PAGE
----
Sing (Gary Barlow song)

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Single by Gary Barlow & The Commonwealth Band featuring Military Wives[1]
from the album Sing[2][3]
Released28 May 2012 (2012-05-28)
FormatCD, digital download
Songwriter(s)Gary Barlow (Music & Lyrics)
Andrew Lloyd Webber (Music)
Producer(s)Eliot Kennedy, Gary Barlow, Ryan Carline
Gary Barlow singles chronology
"Let Me Go"
Military Wives singles chronology
"In My Heads"

"Sing" is a song written by Take That singer-songwriter Gary Barlow and composer Andrew Lloyd Webber, and performed by a number of artists assembled by Barlow from across The Commonwealth, to commemorate the Diamond Jubilee of Queen Elizabeth II of the United Kingdom. The track was released via digital download and CD single on 28 May 2012, and was performed as part of the Elizabeth II's Diamond Jubilee Concert celebrations on 4 June 2012.[4]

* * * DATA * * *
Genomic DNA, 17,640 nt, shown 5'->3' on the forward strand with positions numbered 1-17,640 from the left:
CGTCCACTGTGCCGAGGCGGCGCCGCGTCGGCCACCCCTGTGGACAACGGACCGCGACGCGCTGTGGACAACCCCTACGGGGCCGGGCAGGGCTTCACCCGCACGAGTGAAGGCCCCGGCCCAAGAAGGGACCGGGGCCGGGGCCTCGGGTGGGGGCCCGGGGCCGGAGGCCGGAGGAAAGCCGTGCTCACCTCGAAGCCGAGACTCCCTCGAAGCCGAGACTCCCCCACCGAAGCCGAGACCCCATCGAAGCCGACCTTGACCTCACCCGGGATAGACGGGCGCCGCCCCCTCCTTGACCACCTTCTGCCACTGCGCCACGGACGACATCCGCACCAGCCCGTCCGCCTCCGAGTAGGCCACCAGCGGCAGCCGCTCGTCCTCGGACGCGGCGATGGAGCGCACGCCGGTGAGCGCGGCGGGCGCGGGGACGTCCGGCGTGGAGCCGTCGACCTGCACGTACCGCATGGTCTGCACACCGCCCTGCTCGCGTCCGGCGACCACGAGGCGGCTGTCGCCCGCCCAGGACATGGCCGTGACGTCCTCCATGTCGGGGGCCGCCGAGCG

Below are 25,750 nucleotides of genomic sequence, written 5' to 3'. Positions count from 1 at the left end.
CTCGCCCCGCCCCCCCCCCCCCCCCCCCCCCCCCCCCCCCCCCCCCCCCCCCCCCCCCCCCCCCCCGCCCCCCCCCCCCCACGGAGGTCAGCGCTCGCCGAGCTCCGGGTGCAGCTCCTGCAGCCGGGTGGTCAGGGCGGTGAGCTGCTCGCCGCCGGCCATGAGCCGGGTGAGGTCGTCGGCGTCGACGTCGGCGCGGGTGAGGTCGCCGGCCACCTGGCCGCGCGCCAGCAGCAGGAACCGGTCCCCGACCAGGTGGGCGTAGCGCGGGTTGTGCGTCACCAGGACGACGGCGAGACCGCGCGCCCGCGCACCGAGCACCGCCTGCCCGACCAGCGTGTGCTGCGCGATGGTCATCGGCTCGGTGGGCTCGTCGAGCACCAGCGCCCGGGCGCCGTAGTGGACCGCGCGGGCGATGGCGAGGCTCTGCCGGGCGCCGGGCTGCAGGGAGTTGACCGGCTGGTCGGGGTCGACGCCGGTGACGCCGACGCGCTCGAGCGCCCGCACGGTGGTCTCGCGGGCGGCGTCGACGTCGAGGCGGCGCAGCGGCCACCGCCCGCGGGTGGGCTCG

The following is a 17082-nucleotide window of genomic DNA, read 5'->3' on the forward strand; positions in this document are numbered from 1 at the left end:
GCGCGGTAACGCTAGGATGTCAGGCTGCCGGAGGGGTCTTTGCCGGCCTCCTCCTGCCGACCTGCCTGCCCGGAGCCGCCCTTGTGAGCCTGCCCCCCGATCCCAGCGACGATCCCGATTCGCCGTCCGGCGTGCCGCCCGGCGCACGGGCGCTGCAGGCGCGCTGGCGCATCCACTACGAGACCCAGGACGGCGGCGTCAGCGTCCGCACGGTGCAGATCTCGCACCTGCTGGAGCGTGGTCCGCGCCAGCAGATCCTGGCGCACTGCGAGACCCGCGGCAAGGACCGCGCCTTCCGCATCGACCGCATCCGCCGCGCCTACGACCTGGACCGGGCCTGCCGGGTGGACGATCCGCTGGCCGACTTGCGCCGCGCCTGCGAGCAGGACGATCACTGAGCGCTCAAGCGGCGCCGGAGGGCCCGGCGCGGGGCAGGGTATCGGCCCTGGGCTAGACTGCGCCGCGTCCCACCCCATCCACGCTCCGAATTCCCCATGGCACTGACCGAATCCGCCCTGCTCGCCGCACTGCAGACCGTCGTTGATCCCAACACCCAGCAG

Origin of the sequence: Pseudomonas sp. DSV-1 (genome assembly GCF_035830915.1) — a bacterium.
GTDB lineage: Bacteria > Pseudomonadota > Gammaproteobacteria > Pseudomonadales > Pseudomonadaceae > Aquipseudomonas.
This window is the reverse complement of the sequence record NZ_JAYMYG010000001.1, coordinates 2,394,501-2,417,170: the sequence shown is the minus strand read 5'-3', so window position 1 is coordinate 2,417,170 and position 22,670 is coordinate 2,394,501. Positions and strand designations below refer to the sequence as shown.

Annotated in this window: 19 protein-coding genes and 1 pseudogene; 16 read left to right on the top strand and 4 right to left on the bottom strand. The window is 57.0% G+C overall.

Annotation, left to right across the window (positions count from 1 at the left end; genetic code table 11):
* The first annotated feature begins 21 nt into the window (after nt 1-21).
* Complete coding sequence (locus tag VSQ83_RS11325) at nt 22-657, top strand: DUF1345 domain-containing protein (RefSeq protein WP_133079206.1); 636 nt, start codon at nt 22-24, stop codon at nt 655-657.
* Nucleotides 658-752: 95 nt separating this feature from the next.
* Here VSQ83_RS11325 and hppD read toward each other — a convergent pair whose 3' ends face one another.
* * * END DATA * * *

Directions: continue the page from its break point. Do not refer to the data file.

It was announced in January that six-time Ivor Novello recipient Gary Barlow and world-renowned composer Andrew Lloyd Webber would be working together to write the official Diamond Jubilee single. Barlow and Lloyd Webber aimed to write the music to the song before Barlow would travel The Commonwealth looking for musicians, singers and contributors and begin writing the lyrics and producing the song as he visited remote villages and countries from across the Caribbean, Africa, the Pacific Islands and Australasia to find singers to perform in front of the Queen. Barlow said of the project that "This is probably the biggest challenge I've ever taken on musically. I'm so excited and thrilled to be a part of it." Lloyd Webber echoed these views and stated that "It is a huge honour to be involved in this historic occasion and I am looking forward very much to working with Gary."[4]